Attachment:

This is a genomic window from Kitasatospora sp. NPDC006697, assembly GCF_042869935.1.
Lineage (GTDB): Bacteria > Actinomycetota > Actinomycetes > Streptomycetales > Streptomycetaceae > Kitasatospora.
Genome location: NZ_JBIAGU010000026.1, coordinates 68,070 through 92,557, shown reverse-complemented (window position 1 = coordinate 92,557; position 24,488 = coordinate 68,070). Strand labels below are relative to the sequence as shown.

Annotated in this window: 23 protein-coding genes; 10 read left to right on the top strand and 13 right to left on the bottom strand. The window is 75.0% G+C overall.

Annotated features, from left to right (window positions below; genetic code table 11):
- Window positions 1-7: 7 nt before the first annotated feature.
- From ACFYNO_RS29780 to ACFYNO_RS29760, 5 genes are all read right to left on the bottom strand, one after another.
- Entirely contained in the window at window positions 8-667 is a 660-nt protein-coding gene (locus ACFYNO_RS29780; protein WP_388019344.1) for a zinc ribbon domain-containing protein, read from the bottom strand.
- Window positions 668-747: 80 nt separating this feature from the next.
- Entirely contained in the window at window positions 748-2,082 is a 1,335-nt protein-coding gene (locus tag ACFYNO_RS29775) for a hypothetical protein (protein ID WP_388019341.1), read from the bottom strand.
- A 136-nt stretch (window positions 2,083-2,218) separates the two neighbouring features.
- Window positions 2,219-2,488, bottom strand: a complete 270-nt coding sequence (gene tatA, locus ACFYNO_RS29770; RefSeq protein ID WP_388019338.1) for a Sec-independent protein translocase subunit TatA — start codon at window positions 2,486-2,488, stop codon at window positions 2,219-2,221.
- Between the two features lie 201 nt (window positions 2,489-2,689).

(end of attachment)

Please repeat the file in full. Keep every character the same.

This is a genomic window from Kitasatospora sp. NPDC006697, assembly GCF_042869935.1.
Lineage (GTDB): Bacteria > Actinomycetota > Actinomycetes > Streptomycetales > Streptomycetaceae > Kitasatospora.
Genome location: NZ_JBIAGU010000026.1, coordinates 68,070 through 92,557, shown reverse-complemented (window position 1 = coordinate 92,557; position 24,488 = coordinate 68,070). Strand labels below are relative to the sequence as shown.

Annotated in this window: 23 protein-coding genes; 10 read left to right on the top strand and 13 right to left on the bottom strand. The window is 75.0% G+C overall.

Annotated features, from left to right (window positions below; genetic code table 11):
- Window positions 1-7: 7 nt before the first annotated feature.
- From ACFYNO_RS29780 to ACFYNO_RS29760, 5 genes are all read right to left on the bottom strand, one after another.
- Entirely contained in the window at window positions 8-667 is a 660-nt protein-coding gene (locus ACFYNO_RS29780; protein WP_388019344.1) for a zinc ribbon domain-containing protein, read from the bottom strand.
- Window positions 668-747: 80 nt separating this feature from the next.
- Entirely contained in the window at window positions 748-2,082 is a 1,335-nt protein-coding gene (locus tag ACFYNO_RS29775) for a hypothetical protein (protein ID WP_388019341.1), read from the bottom strand.
- A 136-nt stretch (window positions 2,083-2,218) separates the two neighbouring features.
- Window positions 2,219-2,488, bottom strand: a complete 270-nt coding sequence (gene tatA, locus ACFYNO_RS29770; RefSeq protein ID WP_388019338.1) for a Sec-independent protein translocase subunit TatA — start codon at window positions 2,486-2,488, stop codon at window positions 2,219-2,221.
- Between the two features lie 201 nt (window positions 2,489-2,689).